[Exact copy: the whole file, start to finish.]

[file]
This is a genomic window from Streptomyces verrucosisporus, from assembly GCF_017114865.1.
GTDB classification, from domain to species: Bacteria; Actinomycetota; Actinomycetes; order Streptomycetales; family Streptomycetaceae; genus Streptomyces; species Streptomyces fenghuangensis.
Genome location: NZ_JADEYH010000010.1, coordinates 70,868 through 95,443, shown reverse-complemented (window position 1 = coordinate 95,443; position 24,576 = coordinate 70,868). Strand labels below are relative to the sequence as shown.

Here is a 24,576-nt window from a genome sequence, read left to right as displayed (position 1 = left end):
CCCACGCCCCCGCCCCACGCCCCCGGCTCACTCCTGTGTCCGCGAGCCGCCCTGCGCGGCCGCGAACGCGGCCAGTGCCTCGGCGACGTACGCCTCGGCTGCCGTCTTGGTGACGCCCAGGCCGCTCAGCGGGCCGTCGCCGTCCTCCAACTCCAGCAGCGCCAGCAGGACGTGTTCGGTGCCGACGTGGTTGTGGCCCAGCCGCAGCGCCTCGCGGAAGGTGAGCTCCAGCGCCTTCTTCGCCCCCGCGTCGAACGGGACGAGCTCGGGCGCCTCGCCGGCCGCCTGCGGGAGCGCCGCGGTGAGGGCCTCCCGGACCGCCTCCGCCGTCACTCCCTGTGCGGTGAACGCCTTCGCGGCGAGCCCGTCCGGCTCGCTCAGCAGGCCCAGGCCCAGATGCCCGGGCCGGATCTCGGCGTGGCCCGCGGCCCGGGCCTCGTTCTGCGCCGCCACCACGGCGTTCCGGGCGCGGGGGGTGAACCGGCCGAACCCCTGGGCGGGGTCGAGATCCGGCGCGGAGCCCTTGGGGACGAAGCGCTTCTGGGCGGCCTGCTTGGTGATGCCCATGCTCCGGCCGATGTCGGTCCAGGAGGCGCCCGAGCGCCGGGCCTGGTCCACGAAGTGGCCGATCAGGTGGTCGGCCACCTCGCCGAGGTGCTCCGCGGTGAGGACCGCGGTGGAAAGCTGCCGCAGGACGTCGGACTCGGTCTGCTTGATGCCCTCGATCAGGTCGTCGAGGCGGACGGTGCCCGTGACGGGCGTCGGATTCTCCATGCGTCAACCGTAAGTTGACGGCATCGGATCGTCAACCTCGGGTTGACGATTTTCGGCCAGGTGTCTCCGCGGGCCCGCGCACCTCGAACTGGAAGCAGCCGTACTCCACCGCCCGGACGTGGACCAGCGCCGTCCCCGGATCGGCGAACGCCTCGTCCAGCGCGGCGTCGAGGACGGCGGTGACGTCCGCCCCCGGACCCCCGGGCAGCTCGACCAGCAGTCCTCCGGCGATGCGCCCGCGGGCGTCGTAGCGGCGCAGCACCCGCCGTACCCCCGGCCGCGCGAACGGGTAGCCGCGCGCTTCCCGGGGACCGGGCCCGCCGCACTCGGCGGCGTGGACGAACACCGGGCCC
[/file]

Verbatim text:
This is a genomic window from Streptomyces verrucosisporus, from assembly GCF_017114865.1.
GTDB classification, from domain to species: Bacteria; Actinomycetota; Actinomycetes; order Streptomycetales; family Streptomycetaceae; genus Streptomyces; species Streptomyces fenghuangensis.
Genome location: NZ_JADEYH010000010.1, coordinates 70,868 through 95,443, shown reverse-complemented (window position 1 = coordinate 95,443; position 24,576 = coordinate 70,868). Strand labels below are relative to the sequence as shown.

Here is a 24,576-nt window from a genome sequence, read left to right as displayed (position 1 = left end):
CCCACGCCCCCGCCCCACGCCCCCGGCTCACTCCTGTGTCCGCGAGCCGCCCTGCGCGGCCGCGAACGCGGCCAGTGCCTCGGCGACGTACGCCTCGGCTGCCGTCTTGGTGACGCCCAGGCCGCTCAGCGGGCCGTCGCCGTCCTCCAACTCCAGCAGCGCCAGCAGGACGTGTTCGGTGCCGACGTGGTTGTGGCCCAGCCGCAGCGCCTCGCGGAAGGTGAGCTCCAGCGCCTTCTTCGCCCCCGCGTCGAACGGGACGAGCTCGGGCGCCTCGCCGGCCGCCTGCGGGAGCGCCGCGGTGAGGGCCTCCCGGACCGCCTCCGCCGTCACTCCCTGTGCGGTGAACGCCTTCGCGGCGAGCCCGTCCGGCTCGCTCAGCAGGCCCAGGCCCAGATGCCCGGGCCGGATCTCGGCGTGGCCCGCGGCCCGGGCCTCGTTCTGCGCCGCCACCACGGCGTTCCGGGCGCGGGGGGTGAACCGGCCGAACCCCTGGGCGGGGTCGAGATCCGGCGCGGAGCCCTTGGGGACGAAGCGCTTCTGGGCGGCCTGCTTGGTGATGCCCATGCTCCGGCCGATGTCGGTCCAGGAGGCGCCCGAGCGCCGGGCCTGGTCCACGAAGTGGCCGATCAGGTGGTCGGCCACCTCGCCGAGGTGCTCCGCGGTGAGGACCGCGGTGGAAAGCTGCCGCAGGACGTCGGACTCGGTCTGCTTGATGCCCTCGATCAGGTCGTCGAGGCGGACGGTGCCCGTGACGGGCGTCGGATTCTCCATGCGTCAACCGTAAGTTGACGGCATCGGATCGTCAACCTCGGGTTGACGATTTTCGGCCAGGTGTCTCCGCGGGCCCGCGCACCTCGAACTGGAAGCAGCCGTACTCCACCGCCCGGACGTGGACCAGCGCCGTCCCCGGATCGGCGAACGCCTCGTCCAGCGCGGCGTCGAGGACGGCGGTGACGTCCGCCCCCGGACCCCCGGGCAGCTCGACCAGCAGTCCTCCGGCGATGCGCCCGCGGGCGTCGTAGCGGCGCAGCACCCGCCGTACCCCCGGCCGCGCGAACGGGTAGCCGCGCGCTTCCCGGGGACCGGGCCCGCCGCACTCGGCGGCGTGGACGAACACCGGGCCC